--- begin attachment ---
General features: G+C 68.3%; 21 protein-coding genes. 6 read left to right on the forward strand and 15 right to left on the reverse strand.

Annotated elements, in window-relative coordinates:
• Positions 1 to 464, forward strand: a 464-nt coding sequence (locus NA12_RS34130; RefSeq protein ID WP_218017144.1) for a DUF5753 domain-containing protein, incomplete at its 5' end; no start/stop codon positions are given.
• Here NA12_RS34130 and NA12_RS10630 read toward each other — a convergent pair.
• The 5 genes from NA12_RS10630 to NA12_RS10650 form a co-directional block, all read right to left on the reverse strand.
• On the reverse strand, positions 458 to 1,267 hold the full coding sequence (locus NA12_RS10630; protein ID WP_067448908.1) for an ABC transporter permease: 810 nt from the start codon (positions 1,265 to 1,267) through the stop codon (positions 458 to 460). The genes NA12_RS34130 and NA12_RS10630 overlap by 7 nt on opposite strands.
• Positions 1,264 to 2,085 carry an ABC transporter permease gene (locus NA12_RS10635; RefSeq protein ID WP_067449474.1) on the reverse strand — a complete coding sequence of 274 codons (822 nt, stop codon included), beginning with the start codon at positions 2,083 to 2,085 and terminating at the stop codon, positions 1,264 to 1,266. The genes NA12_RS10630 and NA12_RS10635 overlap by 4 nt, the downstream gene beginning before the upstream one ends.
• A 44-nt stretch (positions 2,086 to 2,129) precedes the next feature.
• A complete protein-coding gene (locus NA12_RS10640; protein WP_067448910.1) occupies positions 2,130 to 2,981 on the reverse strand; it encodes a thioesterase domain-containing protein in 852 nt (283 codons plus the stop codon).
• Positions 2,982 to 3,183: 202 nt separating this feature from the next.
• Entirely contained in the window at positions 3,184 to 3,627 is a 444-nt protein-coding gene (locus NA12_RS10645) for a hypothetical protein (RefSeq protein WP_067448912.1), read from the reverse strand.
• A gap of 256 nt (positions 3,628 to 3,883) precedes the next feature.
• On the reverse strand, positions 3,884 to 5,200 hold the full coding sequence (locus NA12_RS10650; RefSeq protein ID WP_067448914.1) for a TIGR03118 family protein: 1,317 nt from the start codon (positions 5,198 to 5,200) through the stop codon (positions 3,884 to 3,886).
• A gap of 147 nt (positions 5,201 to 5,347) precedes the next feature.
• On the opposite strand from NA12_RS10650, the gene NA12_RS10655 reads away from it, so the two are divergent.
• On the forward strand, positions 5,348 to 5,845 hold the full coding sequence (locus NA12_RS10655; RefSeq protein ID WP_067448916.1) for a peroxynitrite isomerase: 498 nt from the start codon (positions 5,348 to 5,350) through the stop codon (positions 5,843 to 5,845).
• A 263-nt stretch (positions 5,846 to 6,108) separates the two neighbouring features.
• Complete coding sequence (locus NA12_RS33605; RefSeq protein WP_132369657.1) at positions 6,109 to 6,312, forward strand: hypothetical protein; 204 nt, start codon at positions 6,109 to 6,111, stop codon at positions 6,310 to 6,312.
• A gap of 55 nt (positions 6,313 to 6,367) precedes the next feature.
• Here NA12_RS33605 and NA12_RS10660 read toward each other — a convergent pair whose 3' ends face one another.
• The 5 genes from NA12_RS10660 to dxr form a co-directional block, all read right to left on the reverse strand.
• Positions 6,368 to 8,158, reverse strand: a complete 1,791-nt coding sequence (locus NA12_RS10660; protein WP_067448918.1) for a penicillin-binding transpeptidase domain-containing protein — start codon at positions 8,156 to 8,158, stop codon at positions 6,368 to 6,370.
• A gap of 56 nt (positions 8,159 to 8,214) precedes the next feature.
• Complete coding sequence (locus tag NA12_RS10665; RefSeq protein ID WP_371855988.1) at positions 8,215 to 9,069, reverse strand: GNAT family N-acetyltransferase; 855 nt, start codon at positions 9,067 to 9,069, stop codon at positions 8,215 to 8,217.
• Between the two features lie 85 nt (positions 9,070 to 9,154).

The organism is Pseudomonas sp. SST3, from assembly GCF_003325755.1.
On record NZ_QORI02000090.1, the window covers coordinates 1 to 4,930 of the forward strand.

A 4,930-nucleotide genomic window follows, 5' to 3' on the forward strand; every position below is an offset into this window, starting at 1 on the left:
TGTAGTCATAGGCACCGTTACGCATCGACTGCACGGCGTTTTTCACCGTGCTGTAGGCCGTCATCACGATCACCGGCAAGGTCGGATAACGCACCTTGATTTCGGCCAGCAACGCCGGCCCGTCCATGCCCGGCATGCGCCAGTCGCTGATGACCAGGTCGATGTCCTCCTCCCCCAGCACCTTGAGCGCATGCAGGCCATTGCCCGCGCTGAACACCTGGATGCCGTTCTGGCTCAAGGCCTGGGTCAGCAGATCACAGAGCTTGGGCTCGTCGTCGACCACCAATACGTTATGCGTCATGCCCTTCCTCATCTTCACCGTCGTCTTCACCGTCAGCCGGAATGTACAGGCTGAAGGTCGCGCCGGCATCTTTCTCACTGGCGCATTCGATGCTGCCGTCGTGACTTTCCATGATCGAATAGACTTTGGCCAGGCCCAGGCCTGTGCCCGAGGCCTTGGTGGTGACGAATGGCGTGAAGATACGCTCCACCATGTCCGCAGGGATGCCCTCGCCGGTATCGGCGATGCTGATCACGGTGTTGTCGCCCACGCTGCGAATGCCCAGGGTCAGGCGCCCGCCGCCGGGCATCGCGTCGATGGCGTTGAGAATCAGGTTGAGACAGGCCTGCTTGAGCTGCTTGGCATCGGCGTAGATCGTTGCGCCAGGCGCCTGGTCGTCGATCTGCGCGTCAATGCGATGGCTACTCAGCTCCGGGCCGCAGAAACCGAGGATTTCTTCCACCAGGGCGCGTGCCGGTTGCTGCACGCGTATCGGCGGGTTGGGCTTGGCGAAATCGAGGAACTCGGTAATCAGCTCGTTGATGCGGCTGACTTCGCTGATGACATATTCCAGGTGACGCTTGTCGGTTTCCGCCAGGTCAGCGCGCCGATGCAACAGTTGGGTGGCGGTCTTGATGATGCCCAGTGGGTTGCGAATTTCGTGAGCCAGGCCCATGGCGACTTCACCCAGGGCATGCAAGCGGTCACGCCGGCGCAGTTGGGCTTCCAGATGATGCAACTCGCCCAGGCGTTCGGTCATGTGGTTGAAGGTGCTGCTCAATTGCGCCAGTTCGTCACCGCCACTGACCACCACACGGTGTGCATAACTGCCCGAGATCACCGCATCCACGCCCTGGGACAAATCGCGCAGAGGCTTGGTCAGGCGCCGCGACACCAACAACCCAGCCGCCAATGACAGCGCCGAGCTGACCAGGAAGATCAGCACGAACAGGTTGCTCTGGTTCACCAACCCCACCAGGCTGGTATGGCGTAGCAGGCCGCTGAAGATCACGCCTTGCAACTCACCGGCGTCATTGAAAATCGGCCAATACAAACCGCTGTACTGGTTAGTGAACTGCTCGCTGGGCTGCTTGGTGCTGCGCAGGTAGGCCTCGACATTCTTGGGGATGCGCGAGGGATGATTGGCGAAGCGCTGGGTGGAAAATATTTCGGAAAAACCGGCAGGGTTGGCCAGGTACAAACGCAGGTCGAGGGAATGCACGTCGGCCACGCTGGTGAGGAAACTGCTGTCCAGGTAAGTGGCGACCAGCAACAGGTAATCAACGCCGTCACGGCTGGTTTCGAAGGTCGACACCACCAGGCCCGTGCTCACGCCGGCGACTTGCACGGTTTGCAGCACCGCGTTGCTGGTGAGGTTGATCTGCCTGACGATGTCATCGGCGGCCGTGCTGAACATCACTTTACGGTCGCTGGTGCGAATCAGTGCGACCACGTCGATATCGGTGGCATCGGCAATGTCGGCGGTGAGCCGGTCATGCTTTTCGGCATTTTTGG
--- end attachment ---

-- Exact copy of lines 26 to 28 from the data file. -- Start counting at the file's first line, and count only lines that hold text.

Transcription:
The organism is Pseudomonas sp. SST3, from assembly GCF_003325755.1.
On record NZ_QORI02000090.1, the window covers coordinates 1 to 4,930 of the forward strand.

A 4,930-nucleotide genomic window follows, 5' to 3' on the forward strand; every position below is an offset into this window, starting at 1 on the left: